Liverpool's D-MYST youth group has been pushing for action to curb smoking in youth-rated movies.  Programme Manager Gina Perigo said:- "We've been aware for some time of the huge influence that movies exert on young people, and we think that getting smoking out of films would be one of the most effective and simplest ways of stopping young people taking up the habit."

Official Notice of Industrial Action brings two-day local government strike a step closer

LOCAL government union UNISON has formerly notified employers across the North West of the 2-day pay strike on 16 and 17 July 2008.

The union’s regional office in Manchester posted an official Notice of Industrial Action to 1200 organisations employing some 98,000 members on Friday.  UNISON members across the region are among 600,000 UNISON members nationally walking out in a dispute over pay.  They will be joined by members of fellow public sector union, UNITE.  Employees going on strike will include teaching assistants, school cleaners and cooks, social workers, librarians, surveyors, refuse collectors and sports centre staff.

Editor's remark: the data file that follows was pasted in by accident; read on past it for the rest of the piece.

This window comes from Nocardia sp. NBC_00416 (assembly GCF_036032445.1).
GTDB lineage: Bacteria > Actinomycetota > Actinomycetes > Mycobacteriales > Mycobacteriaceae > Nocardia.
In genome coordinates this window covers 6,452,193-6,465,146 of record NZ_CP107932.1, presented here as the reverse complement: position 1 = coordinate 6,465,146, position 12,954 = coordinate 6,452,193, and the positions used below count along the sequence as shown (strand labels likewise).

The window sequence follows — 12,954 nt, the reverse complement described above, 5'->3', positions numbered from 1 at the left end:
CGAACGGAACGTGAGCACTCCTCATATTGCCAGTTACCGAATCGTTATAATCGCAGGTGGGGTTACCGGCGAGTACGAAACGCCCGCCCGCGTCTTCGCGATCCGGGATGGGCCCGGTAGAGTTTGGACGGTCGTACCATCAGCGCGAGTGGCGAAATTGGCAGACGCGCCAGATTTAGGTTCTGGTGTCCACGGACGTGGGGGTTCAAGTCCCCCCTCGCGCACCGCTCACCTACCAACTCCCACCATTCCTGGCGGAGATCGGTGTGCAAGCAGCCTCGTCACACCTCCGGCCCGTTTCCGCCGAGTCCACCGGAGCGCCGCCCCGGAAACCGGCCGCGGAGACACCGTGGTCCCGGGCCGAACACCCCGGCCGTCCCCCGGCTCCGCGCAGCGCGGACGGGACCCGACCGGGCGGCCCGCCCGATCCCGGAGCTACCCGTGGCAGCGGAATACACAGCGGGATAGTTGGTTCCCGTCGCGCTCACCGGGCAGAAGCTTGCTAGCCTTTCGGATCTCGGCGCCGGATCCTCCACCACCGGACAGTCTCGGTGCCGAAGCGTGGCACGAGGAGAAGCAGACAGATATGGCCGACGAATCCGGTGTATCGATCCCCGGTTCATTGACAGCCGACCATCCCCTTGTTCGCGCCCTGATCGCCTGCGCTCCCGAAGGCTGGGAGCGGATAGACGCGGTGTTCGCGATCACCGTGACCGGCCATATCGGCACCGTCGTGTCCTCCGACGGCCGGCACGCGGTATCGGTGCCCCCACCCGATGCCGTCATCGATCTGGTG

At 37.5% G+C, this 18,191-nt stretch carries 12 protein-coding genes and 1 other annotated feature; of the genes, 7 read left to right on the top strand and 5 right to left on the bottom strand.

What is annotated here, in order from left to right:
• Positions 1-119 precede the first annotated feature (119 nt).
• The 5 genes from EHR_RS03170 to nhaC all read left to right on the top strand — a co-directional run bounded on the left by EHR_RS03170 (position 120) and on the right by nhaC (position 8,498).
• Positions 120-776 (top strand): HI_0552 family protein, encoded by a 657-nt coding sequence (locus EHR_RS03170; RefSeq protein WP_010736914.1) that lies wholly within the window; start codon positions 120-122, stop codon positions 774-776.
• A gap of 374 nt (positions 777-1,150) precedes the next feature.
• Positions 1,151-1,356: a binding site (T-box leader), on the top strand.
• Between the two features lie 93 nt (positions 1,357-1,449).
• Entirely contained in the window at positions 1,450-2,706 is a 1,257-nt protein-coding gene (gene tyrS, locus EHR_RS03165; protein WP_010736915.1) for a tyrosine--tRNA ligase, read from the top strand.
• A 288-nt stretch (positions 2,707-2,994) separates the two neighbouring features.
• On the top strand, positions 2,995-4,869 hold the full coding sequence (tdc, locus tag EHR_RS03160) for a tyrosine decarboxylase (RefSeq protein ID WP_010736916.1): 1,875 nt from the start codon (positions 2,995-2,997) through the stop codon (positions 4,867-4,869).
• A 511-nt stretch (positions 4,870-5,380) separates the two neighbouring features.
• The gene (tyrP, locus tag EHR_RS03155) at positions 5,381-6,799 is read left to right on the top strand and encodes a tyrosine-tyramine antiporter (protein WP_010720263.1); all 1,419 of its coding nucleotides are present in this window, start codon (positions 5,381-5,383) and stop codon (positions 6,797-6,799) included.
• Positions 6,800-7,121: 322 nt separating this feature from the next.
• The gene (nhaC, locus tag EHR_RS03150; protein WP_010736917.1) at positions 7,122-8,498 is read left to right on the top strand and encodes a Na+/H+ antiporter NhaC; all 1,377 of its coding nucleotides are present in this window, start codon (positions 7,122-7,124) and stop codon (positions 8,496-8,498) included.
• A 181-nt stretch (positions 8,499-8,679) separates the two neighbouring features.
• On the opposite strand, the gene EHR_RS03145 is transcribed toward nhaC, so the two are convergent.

UNISON’s North West Regional Secretary Frank Hont said UNISON had rejected a 2.45% pay offer because this was substantially below the rate of inflation and amounts to a pay cut.  UNISON is seeking a pay rise of 6%, or 50p an hour, whichever is the greater.

Mr Hont said:- “Many of our members are already on low wages – some 250,000 local authority workers are on £6.50 an hour, just 50p more than the minimum wage.  Basic necessities are rocketing in price.  In the 12 months to May, the Government’s own figures show that food prices went up 8.7%, milk, cheese and eggs by 16.6%, domestic energy bills up 8.6% and petrol 21.8%.  This has a disproportionate impact on our members because those on lower pay rates spend a higher proportion of their income on such basic items.  They are going on strike because they can’t afford not to.”